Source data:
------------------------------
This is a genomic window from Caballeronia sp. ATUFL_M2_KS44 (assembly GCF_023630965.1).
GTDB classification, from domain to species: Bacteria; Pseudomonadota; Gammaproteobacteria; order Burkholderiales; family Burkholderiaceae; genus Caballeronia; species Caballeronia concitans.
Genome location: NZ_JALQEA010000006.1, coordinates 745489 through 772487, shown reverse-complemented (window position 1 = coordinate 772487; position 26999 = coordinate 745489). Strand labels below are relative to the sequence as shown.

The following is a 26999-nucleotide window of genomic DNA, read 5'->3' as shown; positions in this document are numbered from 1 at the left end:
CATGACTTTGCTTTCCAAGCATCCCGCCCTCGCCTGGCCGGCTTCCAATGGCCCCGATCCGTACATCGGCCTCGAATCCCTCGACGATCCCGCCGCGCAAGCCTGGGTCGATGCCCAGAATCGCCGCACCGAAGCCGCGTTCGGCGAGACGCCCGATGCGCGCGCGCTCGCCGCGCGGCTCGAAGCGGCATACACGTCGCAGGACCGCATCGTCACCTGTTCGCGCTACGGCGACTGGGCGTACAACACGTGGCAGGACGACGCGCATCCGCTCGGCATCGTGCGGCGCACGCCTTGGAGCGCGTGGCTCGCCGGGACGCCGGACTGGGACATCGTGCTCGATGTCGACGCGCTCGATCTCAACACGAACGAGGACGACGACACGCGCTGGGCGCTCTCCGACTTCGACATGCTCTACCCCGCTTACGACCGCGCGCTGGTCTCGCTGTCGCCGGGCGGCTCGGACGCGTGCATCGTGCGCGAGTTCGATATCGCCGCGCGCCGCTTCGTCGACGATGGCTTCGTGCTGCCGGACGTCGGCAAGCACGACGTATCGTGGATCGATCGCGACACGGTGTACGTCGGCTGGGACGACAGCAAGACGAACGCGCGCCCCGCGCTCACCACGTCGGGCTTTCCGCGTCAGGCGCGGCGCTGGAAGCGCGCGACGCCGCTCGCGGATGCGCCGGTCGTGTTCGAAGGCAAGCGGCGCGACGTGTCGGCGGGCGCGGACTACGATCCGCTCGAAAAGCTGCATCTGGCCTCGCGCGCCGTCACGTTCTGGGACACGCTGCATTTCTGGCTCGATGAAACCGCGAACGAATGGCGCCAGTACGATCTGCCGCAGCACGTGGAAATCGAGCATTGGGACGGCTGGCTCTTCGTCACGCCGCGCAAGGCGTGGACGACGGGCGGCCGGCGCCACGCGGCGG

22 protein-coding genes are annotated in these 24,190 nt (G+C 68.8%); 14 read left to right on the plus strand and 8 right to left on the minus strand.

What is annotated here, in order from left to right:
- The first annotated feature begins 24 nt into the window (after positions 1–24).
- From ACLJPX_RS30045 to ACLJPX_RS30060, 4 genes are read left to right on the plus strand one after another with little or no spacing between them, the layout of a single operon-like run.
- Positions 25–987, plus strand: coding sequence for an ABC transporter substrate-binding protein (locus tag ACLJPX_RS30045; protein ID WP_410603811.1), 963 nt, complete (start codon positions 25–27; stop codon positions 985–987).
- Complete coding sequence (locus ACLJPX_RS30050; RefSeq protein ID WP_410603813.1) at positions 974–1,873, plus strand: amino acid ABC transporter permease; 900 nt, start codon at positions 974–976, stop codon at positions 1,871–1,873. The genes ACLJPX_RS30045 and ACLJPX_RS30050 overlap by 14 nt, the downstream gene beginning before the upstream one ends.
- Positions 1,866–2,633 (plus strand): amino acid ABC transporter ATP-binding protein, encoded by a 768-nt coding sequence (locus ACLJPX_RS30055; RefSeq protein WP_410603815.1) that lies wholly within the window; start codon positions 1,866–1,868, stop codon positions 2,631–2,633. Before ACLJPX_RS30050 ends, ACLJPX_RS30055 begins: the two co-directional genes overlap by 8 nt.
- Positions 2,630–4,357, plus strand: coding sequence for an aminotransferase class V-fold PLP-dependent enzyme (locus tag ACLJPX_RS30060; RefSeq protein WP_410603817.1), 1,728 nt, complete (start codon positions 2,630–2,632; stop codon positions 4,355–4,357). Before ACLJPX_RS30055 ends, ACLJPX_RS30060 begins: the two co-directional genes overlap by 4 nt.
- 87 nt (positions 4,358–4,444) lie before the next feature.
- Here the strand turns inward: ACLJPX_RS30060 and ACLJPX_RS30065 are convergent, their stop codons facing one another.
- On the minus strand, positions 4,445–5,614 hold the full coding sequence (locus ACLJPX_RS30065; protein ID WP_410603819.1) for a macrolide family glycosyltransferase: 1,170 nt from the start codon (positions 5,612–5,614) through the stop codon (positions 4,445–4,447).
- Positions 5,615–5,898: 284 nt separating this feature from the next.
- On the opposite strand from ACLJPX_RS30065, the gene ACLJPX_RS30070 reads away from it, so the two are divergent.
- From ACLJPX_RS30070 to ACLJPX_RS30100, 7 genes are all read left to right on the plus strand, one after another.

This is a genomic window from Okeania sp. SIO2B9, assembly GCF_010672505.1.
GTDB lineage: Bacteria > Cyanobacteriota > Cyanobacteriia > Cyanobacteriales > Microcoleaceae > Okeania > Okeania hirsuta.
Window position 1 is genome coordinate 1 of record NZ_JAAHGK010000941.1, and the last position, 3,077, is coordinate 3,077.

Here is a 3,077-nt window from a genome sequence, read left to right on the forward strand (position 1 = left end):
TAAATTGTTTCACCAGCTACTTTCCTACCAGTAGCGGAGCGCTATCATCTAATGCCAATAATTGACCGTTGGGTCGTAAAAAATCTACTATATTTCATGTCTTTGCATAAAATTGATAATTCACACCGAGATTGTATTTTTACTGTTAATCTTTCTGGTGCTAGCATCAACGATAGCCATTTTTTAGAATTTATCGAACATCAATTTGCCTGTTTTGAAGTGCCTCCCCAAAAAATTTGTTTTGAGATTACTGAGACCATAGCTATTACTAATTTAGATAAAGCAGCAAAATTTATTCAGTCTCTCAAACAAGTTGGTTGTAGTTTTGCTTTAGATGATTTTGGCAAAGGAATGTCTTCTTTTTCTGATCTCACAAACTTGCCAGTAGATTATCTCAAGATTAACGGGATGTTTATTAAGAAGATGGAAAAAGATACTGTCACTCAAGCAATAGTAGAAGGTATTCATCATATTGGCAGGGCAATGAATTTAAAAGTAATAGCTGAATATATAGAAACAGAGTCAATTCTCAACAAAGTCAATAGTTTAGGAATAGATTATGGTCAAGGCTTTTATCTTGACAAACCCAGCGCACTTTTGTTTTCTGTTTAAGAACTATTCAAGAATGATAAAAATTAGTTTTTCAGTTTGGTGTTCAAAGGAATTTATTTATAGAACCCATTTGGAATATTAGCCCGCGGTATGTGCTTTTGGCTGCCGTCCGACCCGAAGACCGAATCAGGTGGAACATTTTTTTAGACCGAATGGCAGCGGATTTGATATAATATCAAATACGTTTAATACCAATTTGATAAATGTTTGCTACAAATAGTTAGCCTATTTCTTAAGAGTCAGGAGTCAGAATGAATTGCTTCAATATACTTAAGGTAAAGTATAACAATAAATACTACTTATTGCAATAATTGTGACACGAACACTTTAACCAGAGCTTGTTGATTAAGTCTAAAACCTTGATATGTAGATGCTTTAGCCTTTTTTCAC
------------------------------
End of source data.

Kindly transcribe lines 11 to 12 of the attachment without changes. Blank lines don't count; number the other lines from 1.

- Complete coding sequence (locus ACLJPX_RS30050; RefSeq protein ID WP_410603813.1) at positions 974–1,873, plus strand: amino acid ABC transporter permease; 900 nt, start codon at positions 974–976, stop codon at positions 1,871–1,873. The genes ACLJPX_RS30045 and ACLJPX_RS30050 overlap by 14 nt, the downstream gene beginning before the upstream one ends.
- Positions 1,866–2,633 (plus strand): amino acid ABC transporter ATP-binding protein, encoded by a 768-nt coding sequence (locus ACLJPX_RS30055; RefSeq protein WP_410603815.1) that lies wholly within the window; start codon positions 1,866–1,868, stop codon positions 2,631–2,633. Before ACLJPX_RS30050 ends, ACLJPX_RS30055 begins: the two co-directional genes overlap by 8 nt.